Repositioning American Foreign Policy

President Trump’s inaugural address has been characterized as “dark” and “unprecedented”. Thankfully it was short and certainly was devoid of much flowery language. One might think Trump’s purpose was not to build inclusiveness, in fact.

Could his purpose have been to simply stir the pot, put everyone on notice, and see who flinches?

Let’s begin with the State and Defense Departments. The following words taken from the inaugural text captures his intent to “reposition” American foreign policy.

We will seek friendship and goodwill with the nations of the world — but we do so with the understanding that it is the right of all nations to put their own interests first.

We do not seek to impose our way of life on anyone, but rather to let it shine as an example for everyone to follow.

Most recent Administrations have explicitly advocated America’s role in championing  “the spread of American-style democracy” including emphasis on human rights, calling out nations whom our State Department dubs as bad actors. Sanctions, isolation, and even military intervention have followed. Remember nation building in Afghanistan and regime change, followed by nation building in Iraq? One could justly claim these initiatives were intended to advance democracy and improve human rights.  After these costly ventures, our eyes find a huge waste of money as well as a dismal failure versus our stated objective.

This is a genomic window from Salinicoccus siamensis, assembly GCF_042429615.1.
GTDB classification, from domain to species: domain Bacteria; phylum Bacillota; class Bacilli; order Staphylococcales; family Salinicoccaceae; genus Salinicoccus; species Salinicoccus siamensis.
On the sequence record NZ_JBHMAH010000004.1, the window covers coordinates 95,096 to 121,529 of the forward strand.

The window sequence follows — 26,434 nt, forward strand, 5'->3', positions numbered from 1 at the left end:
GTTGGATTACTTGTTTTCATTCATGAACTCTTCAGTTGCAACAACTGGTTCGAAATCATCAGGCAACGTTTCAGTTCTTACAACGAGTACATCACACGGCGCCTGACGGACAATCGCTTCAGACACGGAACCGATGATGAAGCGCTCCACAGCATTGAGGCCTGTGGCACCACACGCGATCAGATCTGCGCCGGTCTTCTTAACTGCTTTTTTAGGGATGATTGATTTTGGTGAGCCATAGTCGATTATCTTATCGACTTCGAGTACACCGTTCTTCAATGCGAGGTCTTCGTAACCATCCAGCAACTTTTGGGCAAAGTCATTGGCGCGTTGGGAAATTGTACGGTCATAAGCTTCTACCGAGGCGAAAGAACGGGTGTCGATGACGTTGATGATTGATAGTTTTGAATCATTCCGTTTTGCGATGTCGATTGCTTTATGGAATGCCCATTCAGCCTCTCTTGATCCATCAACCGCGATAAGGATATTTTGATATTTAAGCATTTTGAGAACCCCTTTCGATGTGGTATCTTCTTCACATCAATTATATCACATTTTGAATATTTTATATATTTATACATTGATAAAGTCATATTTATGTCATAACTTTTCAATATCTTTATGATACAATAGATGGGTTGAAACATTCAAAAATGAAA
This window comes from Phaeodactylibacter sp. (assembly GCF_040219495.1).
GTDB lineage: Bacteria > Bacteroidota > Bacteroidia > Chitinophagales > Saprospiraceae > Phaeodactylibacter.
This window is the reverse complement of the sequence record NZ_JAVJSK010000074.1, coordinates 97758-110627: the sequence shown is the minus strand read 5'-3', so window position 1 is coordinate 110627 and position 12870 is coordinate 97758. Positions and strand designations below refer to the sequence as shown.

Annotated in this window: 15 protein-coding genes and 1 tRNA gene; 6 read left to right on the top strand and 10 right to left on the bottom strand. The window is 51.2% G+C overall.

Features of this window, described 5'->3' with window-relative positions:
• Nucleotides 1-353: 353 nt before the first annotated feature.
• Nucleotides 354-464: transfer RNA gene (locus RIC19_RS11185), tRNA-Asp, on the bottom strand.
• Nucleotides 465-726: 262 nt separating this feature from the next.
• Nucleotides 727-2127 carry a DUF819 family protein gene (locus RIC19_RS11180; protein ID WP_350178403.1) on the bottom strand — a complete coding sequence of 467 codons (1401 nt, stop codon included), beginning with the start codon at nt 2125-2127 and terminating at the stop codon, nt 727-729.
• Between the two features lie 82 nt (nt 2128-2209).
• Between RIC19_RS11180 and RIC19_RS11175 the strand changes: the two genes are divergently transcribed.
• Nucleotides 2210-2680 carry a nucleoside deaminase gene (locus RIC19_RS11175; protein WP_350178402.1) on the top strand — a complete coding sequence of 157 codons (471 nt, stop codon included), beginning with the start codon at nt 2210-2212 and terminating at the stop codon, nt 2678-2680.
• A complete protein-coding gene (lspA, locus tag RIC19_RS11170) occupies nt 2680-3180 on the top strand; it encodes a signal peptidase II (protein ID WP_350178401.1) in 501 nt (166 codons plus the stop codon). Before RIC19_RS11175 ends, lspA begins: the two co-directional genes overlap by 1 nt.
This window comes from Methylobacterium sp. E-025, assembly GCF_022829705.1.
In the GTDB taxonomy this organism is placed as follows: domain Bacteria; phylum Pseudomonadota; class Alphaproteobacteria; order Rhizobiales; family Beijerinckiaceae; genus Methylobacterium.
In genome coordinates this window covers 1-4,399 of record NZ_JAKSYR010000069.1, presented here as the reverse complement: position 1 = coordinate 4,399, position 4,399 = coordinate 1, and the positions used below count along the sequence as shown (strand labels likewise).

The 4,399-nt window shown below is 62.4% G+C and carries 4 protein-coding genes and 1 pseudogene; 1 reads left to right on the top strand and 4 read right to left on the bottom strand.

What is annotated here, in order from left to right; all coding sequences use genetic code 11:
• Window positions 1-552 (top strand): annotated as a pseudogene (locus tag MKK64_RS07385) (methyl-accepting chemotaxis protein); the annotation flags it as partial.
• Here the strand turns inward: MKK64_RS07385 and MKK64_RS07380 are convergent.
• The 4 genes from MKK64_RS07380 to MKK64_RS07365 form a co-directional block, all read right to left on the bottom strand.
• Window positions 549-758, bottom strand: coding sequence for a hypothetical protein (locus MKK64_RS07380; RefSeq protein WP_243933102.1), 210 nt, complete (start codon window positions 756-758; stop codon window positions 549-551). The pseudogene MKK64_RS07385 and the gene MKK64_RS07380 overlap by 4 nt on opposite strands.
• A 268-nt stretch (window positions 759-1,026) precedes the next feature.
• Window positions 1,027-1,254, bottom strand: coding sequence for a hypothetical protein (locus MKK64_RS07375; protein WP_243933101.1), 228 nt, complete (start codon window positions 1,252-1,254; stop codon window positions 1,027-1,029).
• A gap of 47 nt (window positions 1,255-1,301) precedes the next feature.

Putting the scarcity of success aside, each of these previous Administrations has also failed to hold a mirror up and examine just what type of democracy and human rights examples the US projected. For example, the US incarcerates more of its citizens than any other modern country. The US’ use of capital punishment places the country in the company of third world countries. Don’t overlook the convenient use of torture in the aftermath of 9/11. And, healthcare outcomes for African Americans and poor citizens are sharply inferior to whites and wealthy Americans.

So repositioning US foreign policy is not a meritless proposal. The US is not a flawless model and our track record of intervention is abysmal.

Repositioning will not be a walk in the park. The world without some form of American leadership could by default nominate other far less worthy nations into leadership. While wars seem to be part of the human condition, it has been almost 75 years since world wars have been the foreign policy choice of relationship. Repositioning may be akin to putting a stick down once someone has stuck the stick into a bees nest.  Dramatic repositioning may  be very difficult.

The Trump Administration might also recognize the irony that on Friday, President Trump gave his inaugeral speech and on Monday, as one of his first official acts, the President signed an executive order that reimposes a ban on the use of US funds in any country where the funding might be used to inform those countries’ residents about abortions.

Where did “We do not seek to impose our way of life on anyone” suddenly go?

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Explore posts in the same categories: Democratic Party, Donald Trump, foreign policy, GOP, Healthcare, planned parenthood, Politics, Religion, Republican Party, Uncategorized

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